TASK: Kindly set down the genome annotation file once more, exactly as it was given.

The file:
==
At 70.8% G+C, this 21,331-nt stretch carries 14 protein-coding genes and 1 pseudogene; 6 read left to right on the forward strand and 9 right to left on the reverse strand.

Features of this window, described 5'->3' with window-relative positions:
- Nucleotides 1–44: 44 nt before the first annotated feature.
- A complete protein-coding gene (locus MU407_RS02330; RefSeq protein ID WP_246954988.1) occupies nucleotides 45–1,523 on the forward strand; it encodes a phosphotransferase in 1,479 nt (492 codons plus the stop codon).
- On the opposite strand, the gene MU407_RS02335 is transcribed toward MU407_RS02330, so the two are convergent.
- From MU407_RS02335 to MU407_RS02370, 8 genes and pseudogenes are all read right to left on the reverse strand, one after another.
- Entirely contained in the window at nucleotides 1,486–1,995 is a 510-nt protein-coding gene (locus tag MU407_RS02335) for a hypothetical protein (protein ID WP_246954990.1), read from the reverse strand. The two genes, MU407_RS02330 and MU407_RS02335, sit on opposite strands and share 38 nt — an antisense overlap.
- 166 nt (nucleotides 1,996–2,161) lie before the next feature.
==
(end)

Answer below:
At 70.8% G+C, this 21,331-nt stretch carries 14 protein-coding genes and 1 pseudogene; 6 read left to right on the forward strand and 9 right to left on the reverse strand.

Features of this window, described 5'->3' with window-relative positions:
- Nucleotides 1–44: 44 nt before the first annotated feature.
- A complete protein-coding gene (locus MU407_RS02330; RefSeq protein ID WP_246954988.1) occupies nucleotides 45–1,523 on the forward strand; it encodes a phosphotransferase in 1,479 nt (492 codons plus the stop codon).
- On the opposite strand, the gene MU407_RS02335 is transcribed toward MU407_RS02330, so the two are convergent.
- From MU407_RS02335 to MU407_RS02370, 8 genes and pseudogenes are all read right to left on the reverse strand, one after another.
- Entirely contained in the window at nucleotides 1,486–1,995 is a 510-nt protein-coding gene (locus tag MU407_RS02335) for a hypothetical protein (protein ID WP_246954990.1), read from the reverse strand. The two genes, MU407_RS02330 and MU407_RS02335, sit on opposite strands and share 38 nt — an antisense overlap.
- 166 nt (nucleotides 1,996–2,161) lie before the next feature.